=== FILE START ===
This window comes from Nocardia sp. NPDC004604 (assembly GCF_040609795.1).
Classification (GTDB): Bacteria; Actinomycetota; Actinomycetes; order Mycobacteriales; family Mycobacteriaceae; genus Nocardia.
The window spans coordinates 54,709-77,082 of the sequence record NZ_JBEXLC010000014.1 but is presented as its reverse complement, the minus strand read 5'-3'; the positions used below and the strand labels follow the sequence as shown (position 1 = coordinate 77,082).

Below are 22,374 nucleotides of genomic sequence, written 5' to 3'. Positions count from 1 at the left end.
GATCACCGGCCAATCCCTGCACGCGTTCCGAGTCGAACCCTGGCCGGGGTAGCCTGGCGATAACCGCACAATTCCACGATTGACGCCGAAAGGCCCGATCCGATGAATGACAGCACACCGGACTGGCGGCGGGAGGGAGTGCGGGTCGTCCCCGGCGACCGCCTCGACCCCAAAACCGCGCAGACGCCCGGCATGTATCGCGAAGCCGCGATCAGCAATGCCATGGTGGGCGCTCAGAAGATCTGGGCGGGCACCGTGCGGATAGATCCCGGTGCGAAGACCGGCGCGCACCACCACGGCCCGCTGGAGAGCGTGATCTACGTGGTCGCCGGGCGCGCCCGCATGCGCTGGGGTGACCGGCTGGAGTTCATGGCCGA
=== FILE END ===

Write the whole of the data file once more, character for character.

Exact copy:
This window comes from Nocardia sp. NPDC004604 (assembly GCF_040609795.1).
Classification (GTDB): Bacteria; Actinomycetota; Actinomycetes; order Mycobacteriales; family Mycobacteriaceae; genus Nocardia.
The window spans coordinates 54,709-77,082 of the sequence record NZ_JBEXLC010000014.1 but is presented as its reverse complement, the minus strand read 5'-3'; the positions used below and the strand labels follow the sequence as shown (position 1 = coordinate 77,082).

Below are 22,374 nucleotides of genomic sequence, written 5' to 3'. Positions count from 1 at the left end.
GATCACCGGCCAATCCCTGCACGCGTTCCGAGTCGAACCCTGGCCGGGGTAGCCTGGCGATAACCGCACAATTCCACGATTGACGCCGAAAGGCCCGATCCGATGAATGACAGCACACCGGACTGGCGGCGGGAGGGAGTGCGGGTCGTCCCCGGCGACCGCCTCGACCCCAAAACCGCGCAGACGCCCGGCATGTATCGCGAAGCCGCGATCAGCAATGCCATGGTGGGCGCTCAGAAGATCTGGGCGGGCACCGTGCGGATAGATCCCGGTGCGAAGACCGGCGCGCACCACCACGGCCCGCTGGAGAGCGTGATCTACGTGGTCGCCGGGCGCGCCCGCATGCGCTGGGGTGACCGGCTGGAGTTCATGGCCGA